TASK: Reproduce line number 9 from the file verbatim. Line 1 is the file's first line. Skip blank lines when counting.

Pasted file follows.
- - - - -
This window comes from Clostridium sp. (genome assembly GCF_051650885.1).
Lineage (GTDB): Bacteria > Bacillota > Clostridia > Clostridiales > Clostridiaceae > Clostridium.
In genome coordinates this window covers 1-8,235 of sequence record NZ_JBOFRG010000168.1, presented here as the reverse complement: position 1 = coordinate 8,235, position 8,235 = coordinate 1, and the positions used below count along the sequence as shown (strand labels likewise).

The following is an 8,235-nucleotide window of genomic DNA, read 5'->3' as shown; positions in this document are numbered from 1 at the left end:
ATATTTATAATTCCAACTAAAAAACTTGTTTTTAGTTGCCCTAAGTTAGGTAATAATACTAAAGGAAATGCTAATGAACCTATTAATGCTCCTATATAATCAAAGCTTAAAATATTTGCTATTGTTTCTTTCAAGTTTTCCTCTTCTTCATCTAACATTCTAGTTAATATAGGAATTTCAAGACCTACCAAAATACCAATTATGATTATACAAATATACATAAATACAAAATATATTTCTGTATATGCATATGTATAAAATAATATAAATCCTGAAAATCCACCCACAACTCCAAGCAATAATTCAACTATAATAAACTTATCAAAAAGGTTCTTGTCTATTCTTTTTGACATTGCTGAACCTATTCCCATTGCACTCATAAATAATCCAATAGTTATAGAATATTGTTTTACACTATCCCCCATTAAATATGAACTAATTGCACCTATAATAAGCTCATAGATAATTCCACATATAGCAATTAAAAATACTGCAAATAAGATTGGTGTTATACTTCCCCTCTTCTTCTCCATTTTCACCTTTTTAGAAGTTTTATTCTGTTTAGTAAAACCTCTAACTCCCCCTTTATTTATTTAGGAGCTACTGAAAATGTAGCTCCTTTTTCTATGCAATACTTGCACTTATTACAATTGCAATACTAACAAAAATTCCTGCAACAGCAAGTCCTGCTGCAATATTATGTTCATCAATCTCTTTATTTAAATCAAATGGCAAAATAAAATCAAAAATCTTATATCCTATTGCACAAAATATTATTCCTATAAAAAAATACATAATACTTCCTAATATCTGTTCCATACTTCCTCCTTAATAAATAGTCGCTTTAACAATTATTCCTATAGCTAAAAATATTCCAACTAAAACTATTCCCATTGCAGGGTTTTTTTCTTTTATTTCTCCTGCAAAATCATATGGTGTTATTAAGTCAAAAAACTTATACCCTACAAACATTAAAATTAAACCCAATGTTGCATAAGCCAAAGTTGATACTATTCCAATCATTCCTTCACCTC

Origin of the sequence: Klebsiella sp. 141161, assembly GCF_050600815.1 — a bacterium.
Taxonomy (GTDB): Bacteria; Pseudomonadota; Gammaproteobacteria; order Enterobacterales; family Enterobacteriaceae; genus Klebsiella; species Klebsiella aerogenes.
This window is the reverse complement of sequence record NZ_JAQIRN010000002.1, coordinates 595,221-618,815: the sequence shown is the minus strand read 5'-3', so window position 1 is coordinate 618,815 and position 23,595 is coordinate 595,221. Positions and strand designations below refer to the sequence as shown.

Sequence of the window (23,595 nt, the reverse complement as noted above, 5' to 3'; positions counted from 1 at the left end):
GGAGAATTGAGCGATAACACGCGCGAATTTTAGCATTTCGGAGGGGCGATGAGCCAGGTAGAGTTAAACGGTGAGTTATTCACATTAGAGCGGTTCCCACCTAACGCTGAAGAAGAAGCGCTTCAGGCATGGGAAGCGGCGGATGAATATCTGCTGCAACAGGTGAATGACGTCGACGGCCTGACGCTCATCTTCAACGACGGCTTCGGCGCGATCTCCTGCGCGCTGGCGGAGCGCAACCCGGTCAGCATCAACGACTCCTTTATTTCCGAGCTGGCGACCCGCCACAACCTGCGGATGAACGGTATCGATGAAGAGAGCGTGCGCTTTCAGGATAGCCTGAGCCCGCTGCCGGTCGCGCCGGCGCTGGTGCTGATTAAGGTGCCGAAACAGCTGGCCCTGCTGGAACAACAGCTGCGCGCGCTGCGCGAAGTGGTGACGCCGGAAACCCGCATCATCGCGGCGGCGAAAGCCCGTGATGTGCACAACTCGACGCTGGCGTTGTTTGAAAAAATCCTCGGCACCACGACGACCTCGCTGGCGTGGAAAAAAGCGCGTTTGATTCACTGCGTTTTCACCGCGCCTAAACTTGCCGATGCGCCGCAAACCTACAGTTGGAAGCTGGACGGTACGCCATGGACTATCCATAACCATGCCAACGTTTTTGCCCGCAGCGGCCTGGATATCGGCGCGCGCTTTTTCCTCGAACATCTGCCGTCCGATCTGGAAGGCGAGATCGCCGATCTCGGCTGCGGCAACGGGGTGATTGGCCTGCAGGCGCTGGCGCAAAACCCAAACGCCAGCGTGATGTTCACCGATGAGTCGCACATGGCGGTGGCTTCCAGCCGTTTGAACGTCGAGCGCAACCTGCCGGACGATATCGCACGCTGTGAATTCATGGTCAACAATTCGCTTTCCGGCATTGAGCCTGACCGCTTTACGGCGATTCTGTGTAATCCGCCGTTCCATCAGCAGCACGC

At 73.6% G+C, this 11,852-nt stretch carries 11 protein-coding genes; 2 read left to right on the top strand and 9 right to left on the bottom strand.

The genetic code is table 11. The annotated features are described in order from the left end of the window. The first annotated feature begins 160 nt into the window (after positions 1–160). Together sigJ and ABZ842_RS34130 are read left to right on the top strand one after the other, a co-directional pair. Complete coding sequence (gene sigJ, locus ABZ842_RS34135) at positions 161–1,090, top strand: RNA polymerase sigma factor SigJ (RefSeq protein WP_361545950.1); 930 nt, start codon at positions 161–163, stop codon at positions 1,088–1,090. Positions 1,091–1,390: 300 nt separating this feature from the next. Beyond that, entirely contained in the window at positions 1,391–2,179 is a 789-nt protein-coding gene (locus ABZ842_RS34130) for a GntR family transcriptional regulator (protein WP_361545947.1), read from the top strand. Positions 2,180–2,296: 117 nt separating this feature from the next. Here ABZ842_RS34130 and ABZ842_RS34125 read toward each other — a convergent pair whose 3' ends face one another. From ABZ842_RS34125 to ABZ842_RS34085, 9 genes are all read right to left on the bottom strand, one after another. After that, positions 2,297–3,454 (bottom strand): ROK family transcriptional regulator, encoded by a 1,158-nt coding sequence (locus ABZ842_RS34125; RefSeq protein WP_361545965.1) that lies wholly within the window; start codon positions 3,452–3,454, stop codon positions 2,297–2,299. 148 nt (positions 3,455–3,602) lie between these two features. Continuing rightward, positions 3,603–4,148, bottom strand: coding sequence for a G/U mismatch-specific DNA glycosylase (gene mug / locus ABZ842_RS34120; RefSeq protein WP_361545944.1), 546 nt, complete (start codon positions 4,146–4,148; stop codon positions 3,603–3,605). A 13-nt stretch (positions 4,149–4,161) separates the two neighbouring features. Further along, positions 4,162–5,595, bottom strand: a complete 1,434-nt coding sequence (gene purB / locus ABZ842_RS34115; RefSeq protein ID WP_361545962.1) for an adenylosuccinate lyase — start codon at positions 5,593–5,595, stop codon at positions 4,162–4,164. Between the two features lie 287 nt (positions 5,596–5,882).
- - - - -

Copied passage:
Sequence of the window (23,595 nt, the reverse complement as noted above, 5' to 3'; positions counted from 1 at the left end):